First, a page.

The lender on plaintiff’s home loan instituted a non-judicial foreclosure, recorded notice of default and notice of trustee’s sale against the property. Plaintiff filed suit against multiple banks and lending entities alleging a vast conspiracy to deflate the real property market, foreclose on existing loans, and then reap the profits when the conspirators allowed the market to recover. Plaintiff’s causes of action included fraudulent concealment, intentional misrepresentation, misrepresentation, violation of Civ. Code sec. 2923.5 (recorded the notice of default without first making contact and interacting with plaintiff), unfair competition (B & P sec. 17200), and breach of contract.
Plaintiff and defendant entered into an operating agreement for a rare coin wholesaler. After operating for several years, the majority shareholder terminated plaintiff as manager of the business and notified him one of the offices would close. The operating agreement was construed to require that within 30 days of plaintiff’s withdrawal, defendant was required to value his interest in the company and allow him to purchase the inventory of coins at 110 percent of their liquidation market value. Action was filed to determine the amount of damages plaintiff had incurred due to his breach of a specific valuation date.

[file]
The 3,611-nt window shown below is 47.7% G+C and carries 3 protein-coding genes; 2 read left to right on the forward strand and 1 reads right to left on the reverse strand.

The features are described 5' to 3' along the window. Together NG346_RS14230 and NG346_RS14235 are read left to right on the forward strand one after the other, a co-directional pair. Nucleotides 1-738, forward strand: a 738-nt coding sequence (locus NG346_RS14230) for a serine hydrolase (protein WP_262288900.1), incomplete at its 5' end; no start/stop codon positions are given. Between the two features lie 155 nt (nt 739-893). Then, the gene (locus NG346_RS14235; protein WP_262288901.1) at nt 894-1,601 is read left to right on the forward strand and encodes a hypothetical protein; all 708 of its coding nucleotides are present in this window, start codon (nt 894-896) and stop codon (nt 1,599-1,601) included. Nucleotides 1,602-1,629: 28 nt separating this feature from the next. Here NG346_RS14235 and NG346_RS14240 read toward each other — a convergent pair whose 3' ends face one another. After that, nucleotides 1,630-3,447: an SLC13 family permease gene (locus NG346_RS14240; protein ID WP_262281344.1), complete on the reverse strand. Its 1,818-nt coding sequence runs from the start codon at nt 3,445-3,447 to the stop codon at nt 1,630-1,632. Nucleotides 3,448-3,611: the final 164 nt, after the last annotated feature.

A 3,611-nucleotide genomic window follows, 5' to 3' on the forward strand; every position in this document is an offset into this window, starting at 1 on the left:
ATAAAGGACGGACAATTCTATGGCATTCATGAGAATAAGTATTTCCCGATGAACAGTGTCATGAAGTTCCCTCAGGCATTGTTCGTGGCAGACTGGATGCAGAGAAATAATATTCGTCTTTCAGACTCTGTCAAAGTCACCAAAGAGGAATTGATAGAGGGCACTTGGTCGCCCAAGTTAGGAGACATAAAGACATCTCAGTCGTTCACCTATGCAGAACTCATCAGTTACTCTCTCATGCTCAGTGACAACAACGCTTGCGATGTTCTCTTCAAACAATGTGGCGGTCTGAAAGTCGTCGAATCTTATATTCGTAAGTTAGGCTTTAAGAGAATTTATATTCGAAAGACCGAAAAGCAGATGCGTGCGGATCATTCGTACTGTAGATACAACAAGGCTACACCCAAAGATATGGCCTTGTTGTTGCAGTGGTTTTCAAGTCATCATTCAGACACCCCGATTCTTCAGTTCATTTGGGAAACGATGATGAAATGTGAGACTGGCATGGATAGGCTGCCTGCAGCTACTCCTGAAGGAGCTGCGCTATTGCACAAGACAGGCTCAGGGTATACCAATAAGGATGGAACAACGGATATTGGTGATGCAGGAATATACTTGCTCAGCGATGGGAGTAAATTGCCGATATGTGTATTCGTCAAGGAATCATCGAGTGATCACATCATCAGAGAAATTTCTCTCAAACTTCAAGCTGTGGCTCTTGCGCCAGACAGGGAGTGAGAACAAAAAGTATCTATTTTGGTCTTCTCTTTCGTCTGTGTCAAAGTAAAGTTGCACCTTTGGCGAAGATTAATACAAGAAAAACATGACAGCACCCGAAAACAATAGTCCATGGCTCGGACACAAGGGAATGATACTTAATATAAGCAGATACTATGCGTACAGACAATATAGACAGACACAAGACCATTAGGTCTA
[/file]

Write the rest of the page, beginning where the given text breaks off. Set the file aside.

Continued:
Plaintiff entered into a sale agreement with defendant for the construction and purchase of a retail building. This action arose out of a dispute over which of two sections in the sale agreement governed plaintiff’s remedy when defendant failed to meet the substantial completion date specified in the sale agreement. One section provided a remedy of per diem liquidated damages credited at the close of escrow; the other prescribed remedies generally for the breach of any term of the sale agreement, including termination of the agreement and a return of the deposit.
Plaintiff sued defendant for breach of contract, alleging a tool grinding machine did not meet plaintiff’s specific need as represented to defendant. After receiving a notice to appear and produce documents and things at trial, plaintiff sold at auction its equipment and inventory, including a computer, computer program and steel blades that defendant contended were relevant evidence to determination of the case. Issues revolved around remedies for spoliation of evidence.